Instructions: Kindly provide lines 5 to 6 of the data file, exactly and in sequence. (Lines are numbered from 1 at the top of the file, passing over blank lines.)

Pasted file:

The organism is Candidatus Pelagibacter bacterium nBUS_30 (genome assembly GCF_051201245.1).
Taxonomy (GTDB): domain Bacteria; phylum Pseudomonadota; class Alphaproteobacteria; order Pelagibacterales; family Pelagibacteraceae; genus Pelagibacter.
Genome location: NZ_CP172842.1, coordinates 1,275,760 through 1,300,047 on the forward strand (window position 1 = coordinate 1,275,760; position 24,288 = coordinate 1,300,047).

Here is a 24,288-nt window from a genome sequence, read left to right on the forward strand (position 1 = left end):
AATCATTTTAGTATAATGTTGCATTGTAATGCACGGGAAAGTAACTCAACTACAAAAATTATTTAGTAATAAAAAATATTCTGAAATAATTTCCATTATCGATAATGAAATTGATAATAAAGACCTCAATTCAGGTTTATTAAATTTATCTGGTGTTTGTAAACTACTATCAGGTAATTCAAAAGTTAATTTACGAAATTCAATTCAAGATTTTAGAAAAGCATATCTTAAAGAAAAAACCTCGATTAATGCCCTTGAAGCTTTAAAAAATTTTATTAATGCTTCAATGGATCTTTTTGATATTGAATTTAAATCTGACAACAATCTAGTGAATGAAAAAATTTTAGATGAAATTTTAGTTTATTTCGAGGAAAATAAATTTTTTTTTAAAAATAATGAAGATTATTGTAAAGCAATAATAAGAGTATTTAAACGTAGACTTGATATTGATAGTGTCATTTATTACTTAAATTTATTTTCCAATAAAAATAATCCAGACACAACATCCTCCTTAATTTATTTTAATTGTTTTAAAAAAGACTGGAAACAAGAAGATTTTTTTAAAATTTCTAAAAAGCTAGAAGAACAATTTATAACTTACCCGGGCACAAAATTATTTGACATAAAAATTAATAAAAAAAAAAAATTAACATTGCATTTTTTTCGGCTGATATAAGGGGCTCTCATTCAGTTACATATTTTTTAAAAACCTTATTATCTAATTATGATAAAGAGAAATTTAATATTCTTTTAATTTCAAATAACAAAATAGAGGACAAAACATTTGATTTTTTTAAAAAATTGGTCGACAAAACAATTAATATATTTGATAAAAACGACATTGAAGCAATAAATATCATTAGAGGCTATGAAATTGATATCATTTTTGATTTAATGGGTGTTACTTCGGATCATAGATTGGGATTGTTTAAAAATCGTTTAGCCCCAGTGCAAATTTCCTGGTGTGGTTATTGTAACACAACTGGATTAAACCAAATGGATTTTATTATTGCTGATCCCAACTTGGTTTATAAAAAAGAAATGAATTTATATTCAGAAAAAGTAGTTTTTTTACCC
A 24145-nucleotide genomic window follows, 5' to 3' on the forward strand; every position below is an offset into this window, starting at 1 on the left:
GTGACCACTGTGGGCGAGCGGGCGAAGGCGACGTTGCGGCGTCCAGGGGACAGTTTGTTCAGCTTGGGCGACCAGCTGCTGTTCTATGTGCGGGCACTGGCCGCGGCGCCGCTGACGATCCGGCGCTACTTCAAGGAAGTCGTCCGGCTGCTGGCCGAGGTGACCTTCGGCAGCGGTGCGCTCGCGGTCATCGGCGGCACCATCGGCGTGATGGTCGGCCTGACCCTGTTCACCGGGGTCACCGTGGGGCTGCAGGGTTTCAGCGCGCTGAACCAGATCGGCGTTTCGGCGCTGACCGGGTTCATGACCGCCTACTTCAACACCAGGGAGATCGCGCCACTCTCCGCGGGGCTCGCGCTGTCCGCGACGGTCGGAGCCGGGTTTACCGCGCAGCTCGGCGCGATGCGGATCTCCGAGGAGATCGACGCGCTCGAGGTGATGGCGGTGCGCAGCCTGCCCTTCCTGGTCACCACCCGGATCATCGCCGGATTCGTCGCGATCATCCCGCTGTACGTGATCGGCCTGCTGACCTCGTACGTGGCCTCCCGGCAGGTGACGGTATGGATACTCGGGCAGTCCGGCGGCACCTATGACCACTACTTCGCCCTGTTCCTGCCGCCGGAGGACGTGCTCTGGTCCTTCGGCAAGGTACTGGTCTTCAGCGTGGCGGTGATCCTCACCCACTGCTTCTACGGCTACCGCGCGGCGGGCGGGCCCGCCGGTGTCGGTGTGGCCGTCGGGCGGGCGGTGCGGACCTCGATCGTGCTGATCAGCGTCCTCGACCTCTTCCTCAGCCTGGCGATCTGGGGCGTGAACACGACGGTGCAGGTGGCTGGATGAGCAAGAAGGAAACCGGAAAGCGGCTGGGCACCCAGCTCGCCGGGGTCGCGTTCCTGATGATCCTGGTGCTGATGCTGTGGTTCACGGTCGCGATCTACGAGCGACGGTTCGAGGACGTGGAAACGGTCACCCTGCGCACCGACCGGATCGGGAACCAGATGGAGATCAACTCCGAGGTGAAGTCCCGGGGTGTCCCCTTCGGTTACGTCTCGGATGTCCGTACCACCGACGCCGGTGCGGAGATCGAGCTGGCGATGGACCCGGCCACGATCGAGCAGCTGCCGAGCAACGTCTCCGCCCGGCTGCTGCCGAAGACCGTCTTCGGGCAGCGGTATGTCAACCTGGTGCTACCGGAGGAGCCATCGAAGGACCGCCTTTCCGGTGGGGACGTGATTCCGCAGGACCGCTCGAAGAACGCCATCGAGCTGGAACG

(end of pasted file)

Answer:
AATCATTTTAGTATAATGTTGCATTGTAATGCACGGGAAAGTAACTCAACTACAAAAATTATTTAGTAATAAAAAATATTCTGAAATAATTTCCATTATCGATAATGAAATTGATAATAAAGACCTCAATTCAGGTTTATTAAATTTATCTGGTGTTTGTAAACTACTATCAGGTAATTCAAAAGTTAATTTACGAAATTCAATTCAAGATTTTAGAAAAGCATATCTTAAAGAAAAAACCTCGATTAATGCCCTTGAAGCTTTAAAAAATTTTATTAATGCTTCAATGGATCTTTTTGATATTGAATTTAAATCTGACAACAATCTAGTGAATGAAAAAATTTTAGATGAAATTTTAGTTTATTTCGAGGAAAATAAATTTTTTTTTAAAAATAATGAAGATTATTGTAAAGCAATAATAAGAGTATTTAAACGTAGACTTGATATTGATAGTGTCATTTATTACTTAAATTTATTTTCCAATAAAAATAATCCAGACACAACATCCTCCTTAATTTATTTTAATTGTTTTAAAAAAGACTGGAAACAAGAAGATTTTTTTAAAATTTCTAAAAAGCTAGAAGAACAATTTATAACTTACCCGGGCACAAAATTATTTGACATAAAAATTAATAAAAAAAAAAAATTAACATTGCATTTTTTTCGGCTGATATAAGGGGCTCTCATTCAGTTACATATTTTTTAAAAACCTTATTATCTAATTATGATAAAGAGAAATTTAATATTCTTTTAATTTCAAATAACAAAATAGAGGACAAAACATTTGATTTTTTTAAAAAATTGGTCGACAAAACAATTAATATATTTGATAAAAACGACATTGAAGCAATAAATATCATTAGAGGCTATGAAATTGATATCATTTTTGATTTAATGGGTGTTACTTCGGATCATAGATTGGGATTGTTTAAAAATCGTTTAGCCCCAGTGCAAATTTCCTGGTGTGGTTATTGTAACACAACTGGATTAAACCAAATGGATTTTATTATTGCTGATCCCAACTTGGTTTATAAAAAAGAAATGAATTTATATTCAGAAAAAGTAGTTTTTTTACCC
A 24145-nucleotide genomic window follows, 5' to 3' on the forward strand; every position below is an offset into this window, starting at 1 on the left: